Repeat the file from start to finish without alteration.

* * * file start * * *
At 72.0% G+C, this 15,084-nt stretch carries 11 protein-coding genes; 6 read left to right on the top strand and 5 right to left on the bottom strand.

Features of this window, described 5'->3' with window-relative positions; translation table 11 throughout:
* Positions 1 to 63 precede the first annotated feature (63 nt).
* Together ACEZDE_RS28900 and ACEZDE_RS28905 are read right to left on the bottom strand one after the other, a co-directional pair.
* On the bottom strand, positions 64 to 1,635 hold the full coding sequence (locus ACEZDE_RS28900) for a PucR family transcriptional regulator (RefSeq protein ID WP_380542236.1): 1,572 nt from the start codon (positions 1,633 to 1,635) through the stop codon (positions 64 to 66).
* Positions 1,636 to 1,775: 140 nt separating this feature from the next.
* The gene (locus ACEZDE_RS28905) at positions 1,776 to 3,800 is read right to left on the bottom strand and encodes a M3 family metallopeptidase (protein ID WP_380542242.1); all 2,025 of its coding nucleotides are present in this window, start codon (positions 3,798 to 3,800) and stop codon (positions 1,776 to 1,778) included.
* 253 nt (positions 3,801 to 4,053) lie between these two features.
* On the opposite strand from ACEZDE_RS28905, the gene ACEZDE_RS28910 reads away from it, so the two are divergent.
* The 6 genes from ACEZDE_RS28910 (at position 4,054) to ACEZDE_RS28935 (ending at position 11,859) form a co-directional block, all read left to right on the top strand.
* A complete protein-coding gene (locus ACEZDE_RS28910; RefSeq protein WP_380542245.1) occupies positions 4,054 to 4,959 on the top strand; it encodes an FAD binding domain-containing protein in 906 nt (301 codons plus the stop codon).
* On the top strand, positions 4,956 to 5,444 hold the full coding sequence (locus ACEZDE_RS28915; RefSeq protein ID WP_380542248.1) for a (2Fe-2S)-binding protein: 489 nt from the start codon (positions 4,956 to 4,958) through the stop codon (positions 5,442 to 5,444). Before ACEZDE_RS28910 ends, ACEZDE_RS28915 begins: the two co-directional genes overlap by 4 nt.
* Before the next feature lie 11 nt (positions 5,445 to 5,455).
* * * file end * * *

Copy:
At 72.0% G+C, this 15,084-nt stretch carries 11 protein-coding genes; 6 read left to right on the top strand and 5 right to left on the bottom strand.

Features of this window, described 5'->3' with window-relative positions; translation table 11 throughout:
* Positions 1 to 63 precede the first annotated feature (63 nt).
* Together ACEZDE_RS28900 and ACEZDE_RS28905 are read right to left on the bottom strand one after the other, a co-directional pair.
* On the bottom strand, positions 64 to 1,635 hold the full coding sequence (locus ACEZDE_RS28900) for a PucR family transcriptional regulator (RefSeq protein ID WP_380542236.1): 1,572 nt from the start codon (positions 1,633 to 1,635) through the stop codon (positions 64 to 66).
* Positions 1,636 to 1,775: 140 nt separating this feature from the next.
* The gene (locus ACEZDE_RS28905) at positions 1,776 to 3,800 is read right to left on the bottom strand and encodes a M3 family metallopeptidase (protein ID WP_380542242.1); all 2,025 of its coding nucleotides are present in this window, start codon (positions 3,798 to 3,800) and stop codon (positions 1,776 to 1,778) included.
* 253 nt (positions 3,801 to 4,053) lie between these two features.
* On the opposite strand from ACEZDE_RS28905, the gene ACEZDE_RS28910 reads away from it, so the two are divergent.
* The 6 genes from ACEZDE_RS28910 (at position 4,054) to ACEZDE_RS28935 (ending at position 11,859) form a co-directional block, all read left to right on the top strand.
* A complete protein-coding gene (locus ACEZDE_RS28910; RefSeq protein WP_380542245.1) occupies positions 4,054 to 4,959 on the top strand; it encodes an FAD binding domain-containing protein in 906 nt (301 codons plus the stop codon).
* On the top strand, positions 4,956 to 5,444 hold the full coding sequence (locus ACEZDE_RS28915; RefSeq protein ID WP_380542248.1) for a (2Fe-2S)-binding protein: 489 nt from the start codon (positions 4,956 to 4,958) through the stop codon (positions 5,442 to 5,444). Before ACEZDE_RS28910 ends, ACEZDE_RS28915 begins: the two co-directional genes overlap by 4 nt.
* Before the next feature lie 11 nt (positions 5,445 to 5,455).